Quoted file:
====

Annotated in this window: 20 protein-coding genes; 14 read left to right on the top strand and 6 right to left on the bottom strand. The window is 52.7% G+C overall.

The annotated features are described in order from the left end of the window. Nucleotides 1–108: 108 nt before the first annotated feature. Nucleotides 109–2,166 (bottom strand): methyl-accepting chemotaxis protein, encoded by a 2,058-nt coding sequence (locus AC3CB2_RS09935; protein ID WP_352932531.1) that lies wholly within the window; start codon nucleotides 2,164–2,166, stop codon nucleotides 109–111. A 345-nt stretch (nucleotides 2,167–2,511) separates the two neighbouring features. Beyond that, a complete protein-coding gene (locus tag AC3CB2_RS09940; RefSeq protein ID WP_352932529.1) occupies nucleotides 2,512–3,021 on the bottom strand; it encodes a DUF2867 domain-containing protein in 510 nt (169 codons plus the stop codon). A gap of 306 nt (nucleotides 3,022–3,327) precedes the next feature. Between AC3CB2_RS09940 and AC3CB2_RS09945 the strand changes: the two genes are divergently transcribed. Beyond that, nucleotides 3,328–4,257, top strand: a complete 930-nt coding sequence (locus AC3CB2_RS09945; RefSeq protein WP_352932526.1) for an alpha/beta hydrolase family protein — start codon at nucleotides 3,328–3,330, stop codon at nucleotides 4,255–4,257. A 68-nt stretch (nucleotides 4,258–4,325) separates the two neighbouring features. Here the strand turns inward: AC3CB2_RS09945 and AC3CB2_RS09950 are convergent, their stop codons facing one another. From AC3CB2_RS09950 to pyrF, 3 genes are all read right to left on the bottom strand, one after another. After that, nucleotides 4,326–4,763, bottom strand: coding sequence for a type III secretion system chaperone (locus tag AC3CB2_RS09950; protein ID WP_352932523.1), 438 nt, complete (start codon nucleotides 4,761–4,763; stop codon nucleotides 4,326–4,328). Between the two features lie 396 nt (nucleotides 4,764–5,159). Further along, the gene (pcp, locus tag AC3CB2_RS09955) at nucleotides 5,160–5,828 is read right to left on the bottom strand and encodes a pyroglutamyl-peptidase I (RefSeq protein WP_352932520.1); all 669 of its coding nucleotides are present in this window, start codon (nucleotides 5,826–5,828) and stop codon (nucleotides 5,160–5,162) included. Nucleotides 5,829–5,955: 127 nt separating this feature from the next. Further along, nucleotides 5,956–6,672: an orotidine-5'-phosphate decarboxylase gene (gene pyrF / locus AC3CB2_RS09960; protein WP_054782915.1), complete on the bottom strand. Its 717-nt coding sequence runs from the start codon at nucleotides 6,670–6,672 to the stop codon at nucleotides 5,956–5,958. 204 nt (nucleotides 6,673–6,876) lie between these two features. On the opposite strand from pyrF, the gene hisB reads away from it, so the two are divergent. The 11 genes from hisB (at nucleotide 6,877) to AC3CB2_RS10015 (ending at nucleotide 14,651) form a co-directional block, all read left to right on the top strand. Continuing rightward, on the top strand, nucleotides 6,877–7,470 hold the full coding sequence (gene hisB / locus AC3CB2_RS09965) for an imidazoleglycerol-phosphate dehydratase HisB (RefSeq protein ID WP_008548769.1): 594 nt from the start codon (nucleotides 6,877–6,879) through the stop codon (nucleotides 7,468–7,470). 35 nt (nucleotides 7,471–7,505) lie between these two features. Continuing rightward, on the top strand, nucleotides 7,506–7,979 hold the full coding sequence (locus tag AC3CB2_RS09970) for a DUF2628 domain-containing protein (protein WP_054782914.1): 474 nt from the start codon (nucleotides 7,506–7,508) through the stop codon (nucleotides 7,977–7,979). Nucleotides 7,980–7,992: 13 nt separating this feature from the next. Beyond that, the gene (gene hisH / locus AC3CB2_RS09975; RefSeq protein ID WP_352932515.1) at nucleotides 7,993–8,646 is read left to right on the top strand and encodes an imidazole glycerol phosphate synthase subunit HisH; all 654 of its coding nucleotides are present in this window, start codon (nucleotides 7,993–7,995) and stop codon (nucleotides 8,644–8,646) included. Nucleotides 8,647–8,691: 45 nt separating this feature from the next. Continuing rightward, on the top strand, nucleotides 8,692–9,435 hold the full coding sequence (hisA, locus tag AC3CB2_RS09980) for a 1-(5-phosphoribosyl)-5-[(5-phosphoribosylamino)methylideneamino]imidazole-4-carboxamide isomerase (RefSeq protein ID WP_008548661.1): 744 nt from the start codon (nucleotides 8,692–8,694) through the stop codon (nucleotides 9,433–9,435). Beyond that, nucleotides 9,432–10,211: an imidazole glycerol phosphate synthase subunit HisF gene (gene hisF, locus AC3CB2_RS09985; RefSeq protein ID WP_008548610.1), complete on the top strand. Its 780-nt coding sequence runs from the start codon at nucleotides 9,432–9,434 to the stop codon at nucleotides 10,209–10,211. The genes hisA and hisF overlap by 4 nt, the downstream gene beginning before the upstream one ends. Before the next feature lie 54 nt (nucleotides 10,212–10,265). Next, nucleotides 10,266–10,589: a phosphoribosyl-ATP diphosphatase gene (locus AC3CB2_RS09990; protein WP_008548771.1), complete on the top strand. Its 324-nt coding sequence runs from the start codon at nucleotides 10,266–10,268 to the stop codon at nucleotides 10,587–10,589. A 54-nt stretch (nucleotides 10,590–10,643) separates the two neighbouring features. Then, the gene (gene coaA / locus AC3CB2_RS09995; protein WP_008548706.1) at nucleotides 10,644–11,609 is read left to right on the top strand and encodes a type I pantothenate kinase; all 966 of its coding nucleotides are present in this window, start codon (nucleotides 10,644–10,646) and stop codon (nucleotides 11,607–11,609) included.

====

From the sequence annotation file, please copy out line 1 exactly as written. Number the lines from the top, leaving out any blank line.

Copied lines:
Annotated in this window: 20 protein-coding genes; 14 read left to right on the top strand and 6 right to left on the bottom strand. The window is 52.7% G+C overall.